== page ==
The MAPS Start-Up Workshop is part of a calendar of workshops and networking events organised by the MAPS Enterprise Board, with the objective to nurture a culture of enterprise across the Faculty.
The event, organised by Dr Marina Fuentes and Prof Thanh Nguyen, brought together UCL entrepreneurs from a variety of backgrounds, who shared their enterprise experiences with other attendees, and answered the burning questions of those wishing to embark on the entrepreneurial journey themselves.
The programme started with talks from Nii Cleland and Darrell Coker, who co-founded Flair Football, a social network for youth football players; followed by Ginie AI’s creator Rafie Faruq, who told us about their AI-powered Supercrafter to generate complex legal contracts. These companies have managed to secure substantial investment and support in a relatively short period of time, and are two of the most successful start-ups based at UCL incubator The Hatchery.
Nii’s, Darrel’s and Rafie’s passion for their business shone through their talks, which became more of a conversation with the audience, and generated a vibrant atmosphere in the room.
Then, Innovation and Enterprise colleague James McGilvray, who has been running small businesses for 18 years, shared key pieces of advice around the start-up lifestyle and actual chances of success. James’ feet-grounding talk provided the audience with a realistic view of the start-up journey that isn’t often heard about.
Following a networking lunch, the afternoon session included talks by UCL Spin-Out founders Dan Brett, Jonathan Tennyson, and Ijeoma Uchejbu; who shared their experience on commercialising scientific IP.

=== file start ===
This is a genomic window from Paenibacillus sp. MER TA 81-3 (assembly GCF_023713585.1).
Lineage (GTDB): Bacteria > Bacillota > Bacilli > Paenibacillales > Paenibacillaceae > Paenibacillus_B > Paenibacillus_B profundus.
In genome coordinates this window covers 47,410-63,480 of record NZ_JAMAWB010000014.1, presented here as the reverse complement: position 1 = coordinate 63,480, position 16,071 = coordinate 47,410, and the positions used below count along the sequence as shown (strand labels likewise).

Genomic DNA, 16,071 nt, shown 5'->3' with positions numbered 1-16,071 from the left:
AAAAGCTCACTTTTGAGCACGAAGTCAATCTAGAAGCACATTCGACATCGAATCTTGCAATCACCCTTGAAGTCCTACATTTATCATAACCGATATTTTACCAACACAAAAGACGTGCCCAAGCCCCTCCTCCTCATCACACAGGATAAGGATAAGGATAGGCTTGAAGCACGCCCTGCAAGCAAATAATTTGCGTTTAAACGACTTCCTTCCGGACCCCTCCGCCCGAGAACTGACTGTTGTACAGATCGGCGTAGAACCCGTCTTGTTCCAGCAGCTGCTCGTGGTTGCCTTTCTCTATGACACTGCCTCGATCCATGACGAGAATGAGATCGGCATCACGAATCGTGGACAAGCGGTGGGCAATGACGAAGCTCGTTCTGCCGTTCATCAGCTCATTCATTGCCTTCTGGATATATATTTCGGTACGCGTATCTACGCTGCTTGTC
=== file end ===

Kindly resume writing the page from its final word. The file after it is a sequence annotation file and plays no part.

Dan Brett’s presentation focused on the Electrochemical Innovation Lab (EIL) and the Spin-Out company Bramble Energy. The EIL is a UCL cross-faculty mechanism for accelerating impact, innovation, enterprise and research in electrochemical science and engineering. The EIL Incubator has led to the spin-out of a number of companies using different models, including spin-in/spin-out and multi-institution initiatives. Bramble Energy is one such company, which Dan co-founded in 2016 to develop next generation fuel cells, and that has recently completed a Round A investment.
Next, Prof Jonathan Tennyson told the audience about the use of quantum mechanical to solve a variety of problems involving the physics of molecules. Prof Tennyson is leader of the UK Molecular R-martix (UKRMol) project, which maintains and develops a program suite to study electron molecule collisions. In 2004, Prof Tennyson and Dr Daniel Brown founded Quantemol in order to provide an expert system for the UKRMol code as well as similar expert systems for plasma modelling codes. Quantemol’s goal is to serve others in industry and academia, by developing unique software tools that bring accessibility to highly sophisticated research codes and unique data.
Subsequently, Prof Ijeoma Uchegbu presented on her research group’s approach to the design and synthesis of polymers which self-assemble into tailored nanoparticles, with predictable morphology and drug transport properties. This research allowed her group to develop pharmaceutical nanosystems able to deliver genes and siRNA to tumours, and peptides to the brain, via nasal, oral and intravenous routes. This work is being commercialised via a UCL spin out company, Nanomerics Ltd, which won the first prize in RSC competition Emerging Technologies Competition (Health) in 2017.
Lastly, James McGilvray and Chris Gibbs from I&E, wrapped up the event by providing an update on the wide range of support available to both students and staff wanting to set-up their own companies or commercialising their scientific research.